The automotive and aircraft industries often use aluminum alloys as they combine the mechanical properties of alloys, and the light weight aspects of the aluminum. The composition of the elements is vital for alloy properties, as even trace quantities of additives can impact the material’s thermal and mechanical properties.
Micro-X-ray fluorescence spectroscopy (micro-XRF) in the scanning electron microscope (SEM) used in the study of aluminum alloys is promising because of the higher sensitivity of detection of elements (Z > 20). This article illustrates the improvement of the detection of trace elements in a certified alloy of aluminum (Alcoa Deltalloy® 4032, Figure 1.) using micro-XRF on SEM
Figure 1. Photograph of the analyzed specimen Alcoa Deltalloy® 4032.
A focused source of X-ray photon, XTrace, facilitates the performance micro-XRF in a SEM. This dual working system enables SEM to detect trace elements at the parts per million (ppm) level. The X-ray source on the SEM enhances the detectability of elements with an atomic number higher than 20, compared with SEM-EDS. A decreased spectral background is the result of photon excitation as there is no generation of bremsstrahlung in the sample, compared to the excitation of an electron. The data shows a better peak ratio to background ratio. In addition to the possibility to effectively excite the high energy lines over 15 keV, the problems that occur from overlap between neighboring peaks are reduced.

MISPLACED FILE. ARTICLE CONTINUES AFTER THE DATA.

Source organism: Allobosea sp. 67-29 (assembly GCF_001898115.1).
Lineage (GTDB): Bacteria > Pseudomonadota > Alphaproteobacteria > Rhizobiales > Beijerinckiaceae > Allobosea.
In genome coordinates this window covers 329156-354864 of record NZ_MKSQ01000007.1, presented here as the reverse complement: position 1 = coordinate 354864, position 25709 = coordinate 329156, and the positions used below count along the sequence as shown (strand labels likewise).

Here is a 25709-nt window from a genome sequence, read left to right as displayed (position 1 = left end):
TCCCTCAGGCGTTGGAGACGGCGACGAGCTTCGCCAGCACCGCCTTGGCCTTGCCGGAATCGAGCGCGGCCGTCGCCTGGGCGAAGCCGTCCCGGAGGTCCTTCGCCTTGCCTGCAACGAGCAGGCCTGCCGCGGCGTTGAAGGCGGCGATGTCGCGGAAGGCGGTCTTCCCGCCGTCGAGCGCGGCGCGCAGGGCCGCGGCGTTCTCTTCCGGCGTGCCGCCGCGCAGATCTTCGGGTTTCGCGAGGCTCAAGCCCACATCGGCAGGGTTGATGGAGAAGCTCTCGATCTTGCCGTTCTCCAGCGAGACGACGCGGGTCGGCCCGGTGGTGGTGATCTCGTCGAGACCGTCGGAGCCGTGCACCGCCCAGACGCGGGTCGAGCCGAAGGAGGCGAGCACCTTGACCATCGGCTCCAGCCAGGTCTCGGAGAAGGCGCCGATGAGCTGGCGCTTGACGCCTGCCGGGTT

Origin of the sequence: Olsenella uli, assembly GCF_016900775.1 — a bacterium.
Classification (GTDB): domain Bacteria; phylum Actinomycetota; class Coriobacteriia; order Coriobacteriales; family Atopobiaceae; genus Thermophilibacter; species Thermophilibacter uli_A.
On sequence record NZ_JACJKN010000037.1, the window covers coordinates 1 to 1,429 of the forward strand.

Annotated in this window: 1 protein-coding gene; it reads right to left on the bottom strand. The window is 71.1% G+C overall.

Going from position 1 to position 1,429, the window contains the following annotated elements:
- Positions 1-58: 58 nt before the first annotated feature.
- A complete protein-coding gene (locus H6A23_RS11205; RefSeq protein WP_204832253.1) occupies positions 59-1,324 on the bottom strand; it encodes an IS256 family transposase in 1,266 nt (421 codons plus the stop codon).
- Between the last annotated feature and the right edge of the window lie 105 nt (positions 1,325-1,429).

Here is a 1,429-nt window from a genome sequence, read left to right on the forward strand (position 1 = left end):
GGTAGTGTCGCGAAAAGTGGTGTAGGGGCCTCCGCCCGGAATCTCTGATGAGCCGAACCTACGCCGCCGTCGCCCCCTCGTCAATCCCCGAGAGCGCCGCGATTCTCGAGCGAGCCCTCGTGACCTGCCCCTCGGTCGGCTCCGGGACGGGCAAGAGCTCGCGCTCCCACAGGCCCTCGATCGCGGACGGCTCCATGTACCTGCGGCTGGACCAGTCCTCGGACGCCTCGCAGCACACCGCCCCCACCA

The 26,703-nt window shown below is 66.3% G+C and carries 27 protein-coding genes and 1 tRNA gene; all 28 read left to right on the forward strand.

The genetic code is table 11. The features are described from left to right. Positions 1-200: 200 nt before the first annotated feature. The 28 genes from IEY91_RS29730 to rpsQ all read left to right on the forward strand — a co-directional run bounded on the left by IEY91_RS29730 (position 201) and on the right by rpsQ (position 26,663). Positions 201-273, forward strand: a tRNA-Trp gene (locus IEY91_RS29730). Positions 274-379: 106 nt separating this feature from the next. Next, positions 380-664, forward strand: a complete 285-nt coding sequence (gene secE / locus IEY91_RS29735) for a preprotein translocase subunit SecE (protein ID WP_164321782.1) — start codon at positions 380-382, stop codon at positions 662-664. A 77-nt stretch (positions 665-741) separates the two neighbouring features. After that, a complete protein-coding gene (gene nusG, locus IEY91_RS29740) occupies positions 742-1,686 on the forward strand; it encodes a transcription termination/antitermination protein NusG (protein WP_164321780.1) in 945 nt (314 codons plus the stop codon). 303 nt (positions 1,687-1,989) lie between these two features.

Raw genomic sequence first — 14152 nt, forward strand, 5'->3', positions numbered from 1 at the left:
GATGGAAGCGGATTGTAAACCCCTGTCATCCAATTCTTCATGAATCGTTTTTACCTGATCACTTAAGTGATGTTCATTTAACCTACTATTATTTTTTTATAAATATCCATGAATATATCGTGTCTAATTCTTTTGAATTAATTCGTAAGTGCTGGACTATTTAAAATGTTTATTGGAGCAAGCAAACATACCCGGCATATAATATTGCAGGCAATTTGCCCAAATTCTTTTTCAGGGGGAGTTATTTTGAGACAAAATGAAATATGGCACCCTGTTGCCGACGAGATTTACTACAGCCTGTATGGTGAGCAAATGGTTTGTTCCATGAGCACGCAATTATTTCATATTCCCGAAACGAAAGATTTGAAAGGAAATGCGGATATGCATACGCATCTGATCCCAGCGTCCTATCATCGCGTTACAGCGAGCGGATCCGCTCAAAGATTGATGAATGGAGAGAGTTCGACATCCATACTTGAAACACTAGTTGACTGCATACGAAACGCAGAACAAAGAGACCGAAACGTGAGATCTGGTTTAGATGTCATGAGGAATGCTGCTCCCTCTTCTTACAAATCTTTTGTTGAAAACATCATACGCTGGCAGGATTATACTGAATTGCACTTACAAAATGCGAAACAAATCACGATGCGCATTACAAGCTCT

The limit of detection using micro-XRF can be as low as 10 ppm (µg/g). The sample matrix and the element influence the limit of detection (Figure 2). To study comparatively EDS can be used only to detect trace elements that are as low as 1000 pm (0.1 mass%). Generally the detective sensitivity for elements that are heavier than calcium is higher when micro-XRF is used instead of an electron beam (Figure 2). The excitation of X-ray gives information regarding the composition of the sample surface, much like SEM, but it also provides information from a depth of several microns.